Seattle Road Trip: FROST Doughnuts and Mallard Ice Cream
Brad Thomas Parsons: April 12th, 2010
My friend Anne recently sent me an e-mail with the following simple subject line: "MALLARD!" We both knew of the legendary Mallard Ice Cream, located 90 miles north of Seattle in Bellingham, Washington, and since neither of us had actually been there, we decided that a road trip was in order.
But before we got to Bellingham there would be doughnuts. Mill Creek is just a half-hour north of Seattle and home to FROST Doughnuts. Some pretty spectacular doughnuts hail from Seattle, but FROST is definitely worth the detour.
FROST Doughnuts opened in July 2009 and quickly developed a devoted fanbase with their "Classic," "Premium," and "Evolved" creations like Banana Split Fritters and Bourbon Caramel Pecan, Marcona Almond & Tart Cherry Bismarck, and Southern Red Velvet doughnuts. We ordered a half-dozen to sample, taking just one bite of each as we had a day of serious eating ahead of us.
The Salted Caramel, flaked with crunchy salt crystals, was my favorite, followed by the candy bar-doughnut mash-up, Butterfinger Blast. Anne kept it old-school, praising the Raised Glazed as a classic. The Caramel Apple Fritter would make my must-order list any day and the Malted Milk Chocolate Mousse was decadent, but the malt profile wasn't strong enough for my taste.
We both wished we had skipped the Smokey Bacon Maple Bar. Maple Bars are one of my favorite doughnuts, and, as Portland's Voodoo Doughnut has demonstrated, putting bacon atop a doughnut can be a genius move, but the bacon at FROST wasn't crisp enough and cast a greasy, unappetizing mood over the whole affair. With a box of half-eaten doughnuts in the backseat, we got back on I-5 with ice cream on our mind.
Just under 25 miles from the Canadian border, Bellingham, home to Western Washington University, is a scenic port town with a rich history dating back to the Gold Rush. We quickly spotted Mallard on the main business strip in town but before making the pilgrimage we walked around the booths of the Saturday farmers' market, where I picked up a killer nibble in the form of a salami and cream cheese sandwich on a chewy pretzel roll from Ralf's Bavarian Bakery.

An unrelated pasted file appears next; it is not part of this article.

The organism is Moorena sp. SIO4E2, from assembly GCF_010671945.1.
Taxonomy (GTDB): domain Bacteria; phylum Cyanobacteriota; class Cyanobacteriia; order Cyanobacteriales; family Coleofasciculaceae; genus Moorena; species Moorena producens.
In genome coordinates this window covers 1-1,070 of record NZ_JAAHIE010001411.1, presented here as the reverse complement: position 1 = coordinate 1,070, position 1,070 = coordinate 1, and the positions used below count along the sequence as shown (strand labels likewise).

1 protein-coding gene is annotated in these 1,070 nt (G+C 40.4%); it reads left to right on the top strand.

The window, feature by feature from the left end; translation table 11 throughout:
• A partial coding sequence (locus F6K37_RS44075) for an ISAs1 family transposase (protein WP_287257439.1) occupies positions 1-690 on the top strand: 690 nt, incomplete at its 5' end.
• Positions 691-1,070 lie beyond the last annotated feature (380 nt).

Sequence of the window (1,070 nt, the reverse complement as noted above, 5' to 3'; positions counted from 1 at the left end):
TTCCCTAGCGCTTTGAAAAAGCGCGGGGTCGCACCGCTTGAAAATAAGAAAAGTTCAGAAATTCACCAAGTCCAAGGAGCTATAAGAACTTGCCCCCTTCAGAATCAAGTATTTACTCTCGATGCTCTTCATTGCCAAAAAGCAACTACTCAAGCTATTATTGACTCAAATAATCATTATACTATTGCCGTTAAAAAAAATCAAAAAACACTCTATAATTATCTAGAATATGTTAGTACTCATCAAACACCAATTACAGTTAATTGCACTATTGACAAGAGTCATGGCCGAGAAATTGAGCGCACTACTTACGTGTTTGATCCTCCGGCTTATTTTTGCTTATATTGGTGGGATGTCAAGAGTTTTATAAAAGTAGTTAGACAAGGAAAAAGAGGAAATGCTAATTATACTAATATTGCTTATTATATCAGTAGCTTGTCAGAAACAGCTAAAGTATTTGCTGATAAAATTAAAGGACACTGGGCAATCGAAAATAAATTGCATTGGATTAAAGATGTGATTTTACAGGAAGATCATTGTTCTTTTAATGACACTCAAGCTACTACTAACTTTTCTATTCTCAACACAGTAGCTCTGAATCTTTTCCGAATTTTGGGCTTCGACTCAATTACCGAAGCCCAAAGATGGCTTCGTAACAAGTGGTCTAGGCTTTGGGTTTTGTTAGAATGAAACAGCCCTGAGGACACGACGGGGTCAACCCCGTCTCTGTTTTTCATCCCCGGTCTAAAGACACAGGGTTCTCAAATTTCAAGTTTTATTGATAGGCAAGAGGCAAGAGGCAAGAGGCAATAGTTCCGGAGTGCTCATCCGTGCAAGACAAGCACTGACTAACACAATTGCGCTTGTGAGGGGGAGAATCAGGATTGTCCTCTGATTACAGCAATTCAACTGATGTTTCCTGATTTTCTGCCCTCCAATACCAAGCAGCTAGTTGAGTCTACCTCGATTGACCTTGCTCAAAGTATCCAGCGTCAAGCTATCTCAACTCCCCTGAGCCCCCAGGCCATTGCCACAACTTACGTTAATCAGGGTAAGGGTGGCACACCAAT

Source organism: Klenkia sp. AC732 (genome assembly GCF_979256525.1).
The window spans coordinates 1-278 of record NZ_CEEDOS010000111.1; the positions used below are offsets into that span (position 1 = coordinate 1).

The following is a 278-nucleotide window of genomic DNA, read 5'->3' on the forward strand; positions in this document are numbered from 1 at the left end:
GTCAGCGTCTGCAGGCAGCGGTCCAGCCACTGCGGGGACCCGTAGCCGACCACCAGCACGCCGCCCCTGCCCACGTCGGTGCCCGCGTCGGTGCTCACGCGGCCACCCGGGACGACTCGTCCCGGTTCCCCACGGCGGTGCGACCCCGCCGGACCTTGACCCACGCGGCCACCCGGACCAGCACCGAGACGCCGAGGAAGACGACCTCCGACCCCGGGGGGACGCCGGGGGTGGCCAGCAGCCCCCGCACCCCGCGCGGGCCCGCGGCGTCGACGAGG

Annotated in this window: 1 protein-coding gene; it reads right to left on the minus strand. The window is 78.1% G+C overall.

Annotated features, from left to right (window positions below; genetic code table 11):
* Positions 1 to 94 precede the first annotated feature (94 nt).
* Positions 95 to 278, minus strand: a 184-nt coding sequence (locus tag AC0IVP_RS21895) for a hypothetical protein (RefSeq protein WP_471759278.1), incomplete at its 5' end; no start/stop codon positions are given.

We stopped in for a schooner of IPA at the Boundary Bay Brewery & Bistro and then a quick turkey club and patty melt lunch at the appropriately atmospheric Horseshoe Cafe (first opened in 1886 and billed as "one of the oldest continuously operating restaurants in the United States").
And then it was finally time for ice cream.Earlier in the week when I e-mailed Mallard to ask what their current flavors were they replied that it wasn't possible as their flavors are constantly changing. Mallard has a menu of over 500 ice creams and sorbets in rotation, and you never really know which ones will be one of the nearly 30 featured flavors up on the board until you walk through the doors. Their ice cream starts with a custom custard base created by Oregon's Lochmead Dairy that's then hand-processed with as many fresh, locally-sourced, organic ingredients as possible, and slow-churned using an ice-and-salt method that results in a creamier ice cream.
I was making myself dizzy staring up at the flavor board when I told the super-nice server Liana that it was my first time here. "Well, then let's try some ice cream," was her answer.
The samples were generous and delivered on an actual metal spoon. The first one I tried was Cinnamon Crazy and I was immediately taken by the warm, natural cinnamon notes. "Wait for it," Liana advised, and at that very second I was hit with a fiery Atomic Fire Ball finish.
More spoons were passed around—Blueberry, Banana, Cardamom, Mint Mocha Choco-Chunk, and The Notorious F.I.G.—as Anne and I flip-flopped on finalizing our flavors. Mallard even offers an Indecision Scoop—one scoop made up of two different flavors—for such dilemmas. Realizing that the line behind us wasn't getting any shorter I went with a dish of Strawberry Cheesecake and Coconut Chocolate Chunk with Almonds and Anne ordered a dish of Cardamom and Mocha Breve, a unique twist on the classic chocolate and vanilla.
We worked our spoons in silence for a few minutes, just taking in the rich flavors before trading dishes. I had planned ahead and packed a cooler for some take-home pints. While you could get any available flavor on the board hand-packed to go, Liana pointed out that many of the pre-packed pints in the cooler were flavors no longer on the board—a Flavor Purgatory, of sorts.
I asked her which one I had to try and she said "Banana Chocolate Chunk." Going on her word alone I picked up two pints, along with Mint Oreo and the Coconut Choco-Chunk with Almonds I had tried earlier. As they rang up my second order of the day, they handed me a complimentary bag of ice along with my pints to keep them nice and cool on the ride back to Seattle.